Many people are still going to buy General Mills' (NYSE: GIS  ) Cheerios and Ralcorp's (NYSE: RAH  ) Raisin Bran in a recession, and they're not going to leggo Kellogg's Eggos even if unemployment hits 15%. Likewise, it's unlikely your average Southerner is going to stop imbibing Brown-Forman's (NYSE: BF-B  ) Jack Daniels Tennessee Whiskey just because the economy is in a funk.

A world without Scotch tape?
Food and beverages are the obvious examples, but they aren't the only ones. Consider 3M Company. Many of 3M's products are indispensible, small-ticket items, meaning they won't suffer the same downturn as bigger-ticket items like industrial machinery. Companies are unlikely to put off buying Scotch tape or Post-It notes because of a recession, nor is the surgeon going to skimp on face masks or wound dressings. Fifty percent of 3M's cost of goods sold is accounted for by raw materials, and many of 3M's products are consumable.

Take a nibble today
You can take advantage of the market and protect yourself from recession's downside by buying excellent companies that can control both their costs and their market share. They may not be recession-proof, but they are recession-resistant -- and many of them are trading at historically low multiples.

These are the kinds of companies we look for at Motley Fool Inside Value. If you'd like to get all of our recommendations, including our five best ideas for new money now and a discounted cash flow calculator you can use to evaluate companies on your own, consider taking a free, 30-day trial. Just click here to get started -- there's no obligation to subscribe.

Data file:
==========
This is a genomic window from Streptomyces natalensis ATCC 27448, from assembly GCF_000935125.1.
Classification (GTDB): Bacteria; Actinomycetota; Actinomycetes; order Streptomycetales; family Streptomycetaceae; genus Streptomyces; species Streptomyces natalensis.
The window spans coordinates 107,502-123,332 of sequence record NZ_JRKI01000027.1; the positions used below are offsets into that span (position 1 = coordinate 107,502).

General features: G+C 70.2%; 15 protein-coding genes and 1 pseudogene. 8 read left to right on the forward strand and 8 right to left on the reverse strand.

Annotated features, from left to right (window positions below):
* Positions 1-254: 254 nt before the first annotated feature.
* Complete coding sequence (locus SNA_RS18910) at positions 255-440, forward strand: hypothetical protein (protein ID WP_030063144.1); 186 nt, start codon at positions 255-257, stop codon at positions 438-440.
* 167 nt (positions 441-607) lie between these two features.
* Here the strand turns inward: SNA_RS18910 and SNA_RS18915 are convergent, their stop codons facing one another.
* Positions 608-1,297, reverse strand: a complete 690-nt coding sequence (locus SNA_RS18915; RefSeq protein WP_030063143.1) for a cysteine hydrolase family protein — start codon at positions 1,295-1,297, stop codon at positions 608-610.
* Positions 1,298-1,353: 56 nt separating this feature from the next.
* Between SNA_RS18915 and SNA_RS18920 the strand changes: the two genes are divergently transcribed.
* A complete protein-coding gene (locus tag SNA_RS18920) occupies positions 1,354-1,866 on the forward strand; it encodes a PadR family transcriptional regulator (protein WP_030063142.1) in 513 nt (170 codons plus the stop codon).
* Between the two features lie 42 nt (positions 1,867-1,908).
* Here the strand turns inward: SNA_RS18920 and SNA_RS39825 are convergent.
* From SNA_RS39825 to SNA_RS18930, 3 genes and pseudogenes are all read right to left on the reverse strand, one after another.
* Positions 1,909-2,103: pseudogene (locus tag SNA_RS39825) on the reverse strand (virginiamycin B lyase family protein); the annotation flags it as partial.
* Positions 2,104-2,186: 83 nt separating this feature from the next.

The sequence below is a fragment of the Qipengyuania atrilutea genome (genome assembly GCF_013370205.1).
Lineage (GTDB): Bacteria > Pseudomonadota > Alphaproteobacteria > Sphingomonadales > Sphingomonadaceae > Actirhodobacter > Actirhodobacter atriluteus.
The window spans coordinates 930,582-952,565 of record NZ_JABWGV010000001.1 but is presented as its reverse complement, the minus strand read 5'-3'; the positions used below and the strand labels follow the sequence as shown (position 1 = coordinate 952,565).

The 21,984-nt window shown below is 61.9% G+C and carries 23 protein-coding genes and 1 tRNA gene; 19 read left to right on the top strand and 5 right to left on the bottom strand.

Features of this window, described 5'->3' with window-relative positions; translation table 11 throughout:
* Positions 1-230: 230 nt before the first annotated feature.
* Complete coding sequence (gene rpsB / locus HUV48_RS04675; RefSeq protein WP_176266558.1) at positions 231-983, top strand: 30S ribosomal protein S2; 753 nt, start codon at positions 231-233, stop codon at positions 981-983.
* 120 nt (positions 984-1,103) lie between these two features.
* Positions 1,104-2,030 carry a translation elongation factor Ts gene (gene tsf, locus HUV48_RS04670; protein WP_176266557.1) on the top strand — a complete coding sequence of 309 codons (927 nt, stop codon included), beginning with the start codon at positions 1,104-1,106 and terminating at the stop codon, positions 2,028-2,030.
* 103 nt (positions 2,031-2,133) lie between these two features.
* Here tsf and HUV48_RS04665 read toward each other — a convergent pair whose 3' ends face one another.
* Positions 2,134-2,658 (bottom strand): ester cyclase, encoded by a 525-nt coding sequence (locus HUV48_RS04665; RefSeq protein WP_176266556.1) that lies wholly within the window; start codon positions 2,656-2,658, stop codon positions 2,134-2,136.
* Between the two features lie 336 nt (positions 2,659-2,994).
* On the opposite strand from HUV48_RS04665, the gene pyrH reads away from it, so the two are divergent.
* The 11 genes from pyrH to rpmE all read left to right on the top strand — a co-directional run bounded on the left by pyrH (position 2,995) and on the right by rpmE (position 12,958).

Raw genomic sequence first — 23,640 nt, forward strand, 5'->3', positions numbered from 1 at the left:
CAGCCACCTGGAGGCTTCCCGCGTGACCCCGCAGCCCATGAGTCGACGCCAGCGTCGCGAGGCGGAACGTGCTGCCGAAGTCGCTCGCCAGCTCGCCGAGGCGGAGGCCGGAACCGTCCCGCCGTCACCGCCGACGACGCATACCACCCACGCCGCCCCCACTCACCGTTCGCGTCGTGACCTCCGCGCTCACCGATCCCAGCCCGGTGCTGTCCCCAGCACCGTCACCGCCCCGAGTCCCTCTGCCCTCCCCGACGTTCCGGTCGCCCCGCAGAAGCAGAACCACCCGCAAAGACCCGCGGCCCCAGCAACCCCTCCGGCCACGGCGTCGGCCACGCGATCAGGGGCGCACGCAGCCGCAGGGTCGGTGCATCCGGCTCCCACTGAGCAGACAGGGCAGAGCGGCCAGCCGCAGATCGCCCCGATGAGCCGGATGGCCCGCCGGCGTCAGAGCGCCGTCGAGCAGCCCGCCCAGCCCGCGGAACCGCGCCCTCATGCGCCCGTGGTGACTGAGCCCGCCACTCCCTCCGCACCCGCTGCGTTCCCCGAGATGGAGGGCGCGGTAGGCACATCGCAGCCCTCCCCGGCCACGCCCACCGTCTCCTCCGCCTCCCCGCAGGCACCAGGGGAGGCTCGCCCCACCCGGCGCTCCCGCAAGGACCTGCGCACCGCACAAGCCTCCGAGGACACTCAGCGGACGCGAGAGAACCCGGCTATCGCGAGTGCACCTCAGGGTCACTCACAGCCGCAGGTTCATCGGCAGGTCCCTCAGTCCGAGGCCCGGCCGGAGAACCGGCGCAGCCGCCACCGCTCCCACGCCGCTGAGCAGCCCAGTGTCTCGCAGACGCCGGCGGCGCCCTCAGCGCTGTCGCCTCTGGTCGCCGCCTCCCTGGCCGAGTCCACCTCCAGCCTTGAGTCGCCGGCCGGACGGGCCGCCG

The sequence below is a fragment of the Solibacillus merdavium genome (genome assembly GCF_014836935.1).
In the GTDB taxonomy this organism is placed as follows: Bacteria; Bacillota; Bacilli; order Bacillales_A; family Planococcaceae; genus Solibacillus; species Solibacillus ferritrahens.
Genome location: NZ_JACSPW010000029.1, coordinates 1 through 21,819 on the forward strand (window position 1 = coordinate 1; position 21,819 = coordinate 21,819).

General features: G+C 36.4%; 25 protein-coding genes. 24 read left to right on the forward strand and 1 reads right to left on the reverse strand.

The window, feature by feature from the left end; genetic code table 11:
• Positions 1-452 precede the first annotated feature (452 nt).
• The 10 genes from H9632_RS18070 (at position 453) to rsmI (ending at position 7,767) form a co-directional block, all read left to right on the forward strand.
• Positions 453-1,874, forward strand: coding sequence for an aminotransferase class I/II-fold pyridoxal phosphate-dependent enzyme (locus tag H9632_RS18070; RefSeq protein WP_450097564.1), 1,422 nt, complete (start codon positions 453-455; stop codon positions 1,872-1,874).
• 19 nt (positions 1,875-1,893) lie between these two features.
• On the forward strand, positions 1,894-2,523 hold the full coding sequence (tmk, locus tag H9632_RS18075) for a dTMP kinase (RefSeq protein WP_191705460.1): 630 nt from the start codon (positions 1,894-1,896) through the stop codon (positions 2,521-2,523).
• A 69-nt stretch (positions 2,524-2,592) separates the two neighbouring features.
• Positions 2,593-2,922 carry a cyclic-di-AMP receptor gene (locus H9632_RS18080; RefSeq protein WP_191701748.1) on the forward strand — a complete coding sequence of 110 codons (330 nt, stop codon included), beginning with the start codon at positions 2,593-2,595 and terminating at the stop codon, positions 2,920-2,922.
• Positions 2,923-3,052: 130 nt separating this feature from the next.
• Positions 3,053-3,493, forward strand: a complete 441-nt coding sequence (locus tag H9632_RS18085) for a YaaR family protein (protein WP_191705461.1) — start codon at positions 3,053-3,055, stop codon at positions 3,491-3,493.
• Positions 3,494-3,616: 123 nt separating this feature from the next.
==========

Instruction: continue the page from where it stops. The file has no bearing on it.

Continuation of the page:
Fool analyst Andrew Sullivan does not own any of the shares mentioned. Diageo is a Motley Fool Income Investor pick. 3M and Accenture are Inside Value picks. The Motley Fool has a disclosure policy.


Read/Post Comments (2) | Recommend This Article (30)

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Help us keep this a respectfully Foolish area! This is a place for our readers to discuss, debate, and learn more about the Foolish investing topic you read about above. Help us keep it clean and safe. If you believe a comment is abusive or otherwise violates our Fool's Rules, please report it via the Report this Comment Report this Comment icon found on every comment.

  • Report this Comment On February 19, 2009, at 4:55 PM, FOOLAHA wrote:

    I LIKE THIS ARTICLE REGARDING THE VARIABLE COSTS AND THE WAY THESE COSTS CAN BE FLEXIBLE TO GIVE FUNDAMENTAL VALUES AND POTENTIALLY KEEP THE RSI HIGHER THAN OTHER STOCKS PRICES.

    IN A DOWN MARKET LIKE TODAY, IT BECAME CLEAR WHEN I SAW GENERAL MILLS - EXAMPLE IN THE ARTICLE - CLOSED STROGER THAN DJ. "NOT RECESSION PROOF BUT ... RECESSION RESISTANT"

  • Report this Comment On March 01, 2009, at 5:36 PM, breathless9 wrote:

    Granted, we don't know how long this recession will last. But, unless you are an

    elderly person who needs to be ultra conservative, this is the time to take some

    degree of risk, buying into firms like CEMEX, at a time when Obama is talking large scale construction. Or Tele Norte (TNE) in Brazil which has nowhere to go but up -- down the road apiece. Duh, it's become a big time player down there.. Yep, and then there's the Bank of Ireland, which even has the government post office as a client, which is a source of many, many loan applications. At less than $2 per share you're not risking the family jewels.

    And yes, I'm an investor in these firms.

    I back my talk with my own money..